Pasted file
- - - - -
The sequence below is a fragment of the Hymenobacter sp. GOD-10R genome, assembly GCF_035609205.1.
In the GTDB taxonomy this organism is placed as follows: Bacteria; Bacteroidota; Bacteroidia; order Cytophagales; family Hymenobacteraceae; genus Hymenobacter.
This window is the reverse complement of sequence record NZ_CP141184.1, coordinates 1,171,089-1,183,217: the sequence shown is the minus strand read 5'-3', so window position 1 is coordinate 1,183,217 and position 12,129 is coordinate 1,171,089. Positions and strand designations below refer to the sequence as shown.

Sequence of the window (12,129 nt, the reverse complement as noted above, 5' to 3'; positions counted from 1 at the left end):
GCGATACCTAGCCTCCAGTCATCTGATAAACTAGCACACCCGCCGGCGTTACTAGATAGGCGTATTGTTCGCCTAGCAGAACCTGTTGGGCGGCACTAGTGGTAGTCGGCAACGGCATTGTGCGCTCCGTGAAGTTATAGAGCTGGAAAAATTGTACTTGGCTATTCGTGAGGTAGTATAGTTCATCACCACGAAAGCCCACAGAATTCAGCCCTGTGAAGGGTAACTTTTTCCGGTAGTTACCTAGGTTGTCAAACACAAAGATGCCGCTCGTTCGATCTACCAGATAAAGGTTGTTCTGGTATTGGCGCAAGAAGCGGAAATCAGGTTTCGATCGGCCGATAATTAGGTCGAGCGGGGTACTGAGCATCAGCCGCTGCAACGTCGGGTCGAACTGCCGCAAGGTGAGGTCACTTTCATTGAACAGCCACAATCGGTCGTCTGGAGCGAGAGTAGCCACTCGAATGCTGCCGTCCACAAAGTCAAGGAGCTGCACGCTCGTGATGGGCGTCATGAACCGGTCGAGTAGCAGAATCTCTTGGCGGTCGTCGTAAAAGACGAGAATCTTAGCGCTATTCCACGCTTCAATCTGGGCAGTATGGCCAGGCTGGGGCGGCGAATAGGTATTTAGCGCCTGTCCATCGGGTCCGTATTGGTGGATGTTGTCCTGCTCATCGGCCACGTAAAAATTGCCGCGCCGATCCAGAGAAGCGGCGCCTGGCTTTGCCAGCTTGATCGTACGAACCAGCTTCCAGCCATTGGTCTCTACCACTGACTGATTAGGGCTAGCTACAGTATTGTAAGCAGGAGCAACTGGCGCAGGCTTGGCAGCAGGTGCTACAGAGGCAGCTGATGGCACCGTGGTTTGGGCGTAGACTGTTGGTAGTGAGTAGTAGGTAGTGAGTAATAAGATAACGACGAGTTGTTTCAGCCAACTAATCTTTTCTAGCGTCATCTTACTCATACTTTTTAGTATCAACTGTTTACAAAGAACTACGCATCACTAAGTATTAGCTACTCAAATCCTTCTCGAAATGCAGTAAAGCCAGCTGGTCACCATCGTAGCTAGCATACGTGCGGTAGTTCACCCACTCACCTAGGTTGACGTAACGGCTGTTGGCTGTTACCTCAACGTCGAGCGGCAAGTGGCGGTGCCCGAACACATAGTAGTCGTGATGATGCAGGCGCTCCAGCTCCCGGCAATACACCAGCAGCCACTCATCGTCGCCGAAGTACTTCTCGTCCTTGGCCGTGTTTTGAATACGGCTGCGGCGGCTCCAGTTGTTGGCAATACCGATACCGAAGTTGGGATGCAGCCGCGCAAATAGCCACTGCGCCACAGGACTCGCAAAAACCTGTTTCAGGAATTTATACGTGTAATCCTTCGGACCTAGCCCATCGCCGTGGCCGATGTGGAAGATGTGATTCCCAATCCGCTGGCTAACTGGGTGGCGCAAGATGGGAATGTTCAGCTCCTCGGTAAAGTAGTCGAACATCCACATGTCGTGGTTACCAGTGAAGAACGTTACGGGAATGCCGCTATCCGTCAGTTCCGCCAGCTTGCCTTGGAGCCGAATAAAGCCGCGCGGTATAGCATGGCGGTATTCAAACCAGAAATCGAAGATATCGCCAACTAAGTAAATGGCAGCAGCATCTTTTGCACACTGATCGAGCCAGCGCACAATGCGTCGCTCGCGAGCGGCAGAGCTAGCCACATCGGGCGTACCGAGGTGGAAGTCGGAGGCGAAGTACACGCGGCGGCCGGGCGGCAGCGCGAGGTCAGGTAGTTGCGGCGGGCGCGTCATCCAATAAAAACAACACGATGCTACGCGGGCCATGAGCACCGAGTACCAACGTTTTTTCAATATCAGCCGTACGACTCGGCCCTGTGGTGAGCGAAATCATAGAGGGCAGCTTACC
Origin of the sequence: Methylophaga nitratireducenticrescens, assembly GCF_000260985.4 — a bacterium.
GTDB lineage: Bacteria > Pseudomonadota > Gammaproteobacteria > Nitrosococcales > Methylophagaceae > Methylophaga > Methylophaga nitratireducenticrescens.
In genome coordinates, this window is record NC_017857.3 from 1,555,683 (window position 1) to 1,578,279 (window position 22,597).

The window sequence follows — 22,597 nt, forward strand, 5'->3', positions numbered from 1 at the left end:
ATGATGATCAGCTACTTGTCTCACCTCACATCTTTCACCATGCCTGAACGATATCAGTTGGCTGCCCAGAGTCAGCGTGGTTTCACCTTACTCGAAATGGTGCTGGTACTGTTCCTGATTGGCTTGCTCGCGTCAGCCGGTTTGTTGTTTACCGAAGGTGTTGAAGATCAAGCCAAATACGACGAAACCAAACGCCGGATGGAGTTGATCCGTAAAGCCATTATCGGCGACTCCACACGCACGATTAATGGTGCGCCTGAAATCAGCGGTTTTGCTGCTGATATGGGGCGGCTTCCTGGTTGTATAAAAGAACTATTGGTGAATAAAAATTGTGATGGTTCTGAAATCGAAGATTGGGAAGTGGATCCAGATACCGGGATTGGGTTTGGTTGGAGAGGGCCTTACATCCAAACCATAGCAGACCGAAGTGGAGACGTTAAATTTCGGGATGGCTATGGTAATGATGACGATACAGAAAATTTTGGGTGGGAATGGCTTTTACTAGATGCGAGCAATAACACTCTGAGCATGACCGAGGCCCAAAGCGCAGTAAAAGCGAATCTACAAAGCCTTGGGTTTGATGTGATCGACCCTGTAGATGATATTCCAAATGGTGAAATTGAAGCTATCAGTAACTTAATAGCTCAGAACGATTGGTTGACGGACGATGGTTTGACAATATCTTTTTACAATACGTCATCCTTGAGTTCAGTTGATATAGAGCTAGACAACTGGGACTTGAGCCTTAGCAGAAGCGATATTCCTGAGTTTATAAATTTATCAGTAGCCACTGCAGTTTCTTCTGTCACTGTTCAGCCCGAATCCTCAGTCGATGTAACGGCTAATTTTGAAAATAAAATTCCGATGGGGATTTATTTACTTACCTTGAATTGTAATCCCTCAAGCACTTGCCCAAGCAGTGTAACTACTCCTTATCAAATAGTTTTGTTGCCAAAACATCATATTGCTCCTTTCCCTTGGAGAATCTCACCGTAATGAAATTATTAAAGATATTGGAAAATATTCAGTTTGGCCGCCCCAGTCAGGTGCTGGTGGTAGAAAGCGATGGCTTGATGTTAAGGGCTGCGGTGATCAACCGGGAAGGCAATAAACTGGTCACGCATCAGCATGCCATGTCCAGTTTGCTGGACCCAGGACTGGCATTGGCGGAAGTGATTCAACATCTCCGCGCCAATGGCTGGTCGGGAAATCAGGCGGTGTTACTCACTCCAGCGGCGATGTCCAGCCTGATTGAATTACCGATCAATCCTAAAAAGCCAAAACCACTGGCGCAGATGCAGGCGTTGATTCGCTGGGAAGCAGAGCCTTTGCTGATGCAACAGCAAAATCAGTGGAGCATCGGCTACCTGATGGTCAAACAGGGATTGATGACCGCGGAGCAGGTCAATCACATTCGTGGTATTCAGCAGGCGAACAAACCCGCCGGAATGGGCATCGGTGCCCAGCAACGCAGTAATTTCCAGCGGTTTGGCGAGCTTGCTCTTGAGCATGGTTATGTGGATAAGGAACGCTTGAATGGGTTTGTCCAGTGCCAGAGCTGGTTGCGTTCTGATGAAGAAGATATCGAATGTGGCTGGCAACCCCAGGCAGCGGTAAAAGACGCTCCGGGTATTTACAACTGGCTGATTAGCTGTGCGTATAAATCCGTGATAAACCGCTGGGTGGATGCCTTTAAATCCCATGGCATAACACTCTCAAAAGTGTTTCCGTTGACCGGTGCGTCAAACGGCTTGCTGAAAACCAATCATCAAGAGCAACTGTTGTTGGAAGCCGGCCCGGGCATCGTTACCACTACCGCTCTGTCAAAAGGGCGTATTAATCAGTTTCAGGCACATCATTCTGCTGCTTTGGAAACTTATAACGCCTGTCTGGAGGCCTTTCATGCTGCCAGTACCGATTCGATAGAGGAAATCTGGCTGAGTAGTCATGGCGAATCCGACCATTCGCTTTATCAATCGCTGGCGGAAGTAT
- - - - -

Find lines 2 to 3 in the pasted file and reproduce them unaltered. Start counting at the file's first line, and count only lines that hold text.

In the GTDB taxonomy this organism is placed as follows: Bacteria; Bacteroidota; Bacteroidia; order Cytophagales; family Hymenobacteraceae; genus Hymenobacter.
This window is the reverse complement of sequence record NZ_CP141184.1, coordinates 1,171,089-1,183,217: the sequence shown is the minus strand read 5'-3', so window position 1 is coordinate 1,183,217 and position 12,129 is coordinate 1,171,089. Positions and strand designations below refer to the sequence as shown.